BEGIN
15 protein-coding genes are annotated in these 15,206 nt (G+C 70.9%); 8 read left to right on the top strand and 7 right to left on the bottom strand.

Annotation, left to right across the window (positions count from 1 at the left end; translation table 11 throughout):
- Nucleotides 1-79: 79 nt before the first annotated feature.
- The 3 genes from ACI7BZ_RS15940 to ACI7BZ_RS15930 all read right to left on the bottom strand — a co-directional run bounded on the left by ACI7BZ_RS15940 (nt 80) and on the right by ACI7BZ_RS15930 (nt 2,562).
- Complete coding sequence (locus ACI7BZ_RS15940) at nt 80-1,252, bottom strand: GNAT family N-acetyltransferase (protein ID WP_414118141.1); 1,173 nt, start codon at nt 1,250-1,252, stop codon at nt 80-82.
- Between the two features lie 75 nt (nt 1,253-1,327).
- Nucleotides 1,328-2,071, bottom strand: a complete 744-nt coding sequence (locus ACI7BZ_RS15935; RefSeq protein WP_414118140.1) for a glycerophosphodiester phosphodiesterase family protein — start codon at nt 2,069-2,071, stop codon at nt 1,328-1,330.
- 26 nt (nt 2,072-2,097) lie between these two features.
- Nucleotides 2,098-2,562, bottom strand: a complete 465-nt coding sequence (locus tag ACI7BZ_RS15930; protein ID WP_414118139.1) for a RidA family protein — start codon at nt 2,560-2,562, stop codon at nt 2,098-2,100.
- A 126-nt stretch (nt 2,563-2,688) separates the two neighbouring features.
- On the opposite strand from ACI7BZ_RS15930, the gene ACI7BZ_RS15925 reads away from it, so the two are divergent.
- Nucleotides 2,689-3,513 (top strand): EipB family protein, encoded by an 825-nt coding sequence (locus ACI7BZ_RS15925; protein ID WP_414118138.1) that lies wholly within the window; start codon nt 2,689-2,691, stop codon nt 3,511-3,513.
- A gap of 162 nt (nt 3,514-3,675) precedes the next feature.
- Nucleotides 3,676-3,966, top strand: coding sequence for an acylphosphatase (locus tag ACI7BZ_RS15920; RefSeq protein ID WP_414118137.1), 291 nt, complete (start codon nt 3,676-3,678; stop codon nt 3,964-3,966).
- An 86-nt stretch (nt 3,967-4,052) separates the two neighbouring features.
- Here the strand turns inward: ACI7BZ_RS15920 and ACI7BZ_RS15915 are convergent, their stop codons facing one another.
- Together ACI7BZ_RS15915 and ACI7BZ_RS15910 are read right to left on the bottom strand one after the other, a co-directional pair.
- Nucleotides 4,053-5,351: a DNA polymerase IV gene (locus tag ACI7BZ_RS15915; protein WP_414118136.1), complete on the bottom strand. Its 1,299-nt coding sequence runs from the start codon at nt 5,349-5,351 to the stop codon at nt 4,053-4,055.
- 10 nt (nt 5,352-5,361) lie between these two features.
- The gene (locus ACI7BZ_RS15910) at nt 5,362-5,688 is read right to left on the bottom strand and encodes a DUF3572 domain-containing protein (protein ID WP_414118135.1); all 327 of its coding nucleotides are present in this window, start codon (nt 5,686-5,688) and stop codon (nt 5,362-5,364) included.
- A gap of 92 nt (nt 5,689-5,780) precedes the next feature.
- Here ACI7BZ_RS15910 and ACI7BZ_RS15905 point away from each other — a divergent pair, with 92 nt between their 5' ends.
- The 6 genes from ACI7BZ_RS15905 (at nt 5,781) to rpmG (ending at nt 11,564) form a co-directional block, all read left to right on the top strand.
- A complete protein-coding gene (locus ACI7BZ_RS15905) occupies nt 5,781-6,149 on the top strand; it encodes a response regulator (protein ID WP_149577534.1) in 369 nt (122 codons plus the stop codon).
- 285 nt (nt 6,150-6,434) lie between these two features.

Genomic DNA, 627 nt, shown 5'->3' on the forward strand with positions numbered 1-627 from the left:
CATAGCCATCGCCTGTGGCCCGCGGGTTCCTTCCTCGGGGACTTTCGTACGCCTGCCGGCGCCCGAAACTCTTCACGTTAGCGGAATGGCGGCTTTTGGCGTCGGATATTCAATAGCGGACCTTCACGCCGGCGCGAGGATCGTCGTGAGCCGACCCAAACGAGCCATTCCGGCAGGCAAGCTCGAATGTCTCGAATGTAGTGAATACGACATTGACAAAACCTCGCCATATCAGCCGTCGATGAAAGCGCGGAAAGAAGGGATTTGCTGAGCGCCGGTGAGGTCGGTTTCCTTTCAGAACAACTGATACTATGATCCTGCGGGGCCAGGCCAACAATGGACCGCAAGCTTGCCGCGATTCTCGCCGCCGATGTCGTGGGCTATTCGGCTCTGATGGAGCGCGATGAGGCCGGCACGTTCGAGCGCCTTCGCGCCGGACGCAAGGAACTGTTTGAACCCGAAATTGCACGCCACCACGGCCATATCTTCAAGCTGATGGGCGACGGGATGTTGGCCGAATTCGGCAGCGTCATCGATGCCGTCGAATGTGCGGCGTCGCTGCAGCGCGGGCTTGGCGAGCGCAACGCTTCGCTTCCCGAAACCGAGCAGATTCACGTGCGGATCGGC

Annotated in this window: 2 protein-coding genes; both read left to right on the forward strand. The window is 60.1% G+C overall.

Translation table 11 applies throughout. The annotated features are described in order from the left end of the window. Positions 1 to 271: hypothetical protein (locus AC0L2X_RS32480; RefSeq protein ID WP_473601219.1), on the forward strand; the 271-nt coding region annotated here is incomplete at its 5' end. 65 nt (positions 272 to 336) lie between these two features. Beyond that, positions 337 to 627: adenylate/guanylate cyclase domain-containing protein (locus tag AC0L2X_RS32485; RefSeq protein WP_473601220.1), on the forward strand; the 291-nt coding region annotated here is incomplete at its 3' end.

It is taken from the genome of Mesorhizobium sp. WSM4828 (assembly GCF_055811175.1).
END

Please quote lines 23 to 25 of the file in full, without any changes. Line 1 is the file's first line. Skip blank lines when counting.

- The 6 genes from ACI7BZ_RS15905 (at nt 5,781) to rpmG (ending at nt 11,564) form a co-directional block, all read left to right on the top strand.
- A complete protein-coding gene (locus ACI7BZ_RS15905) occupies nt 5,781-6,149 on the top strand; it encodes a response regulator (protein ID WP_149577534.1) in 369 nt (122 codons plus the stop codon).
- 285 nt (nt 6,150-6,434) lie between these two features.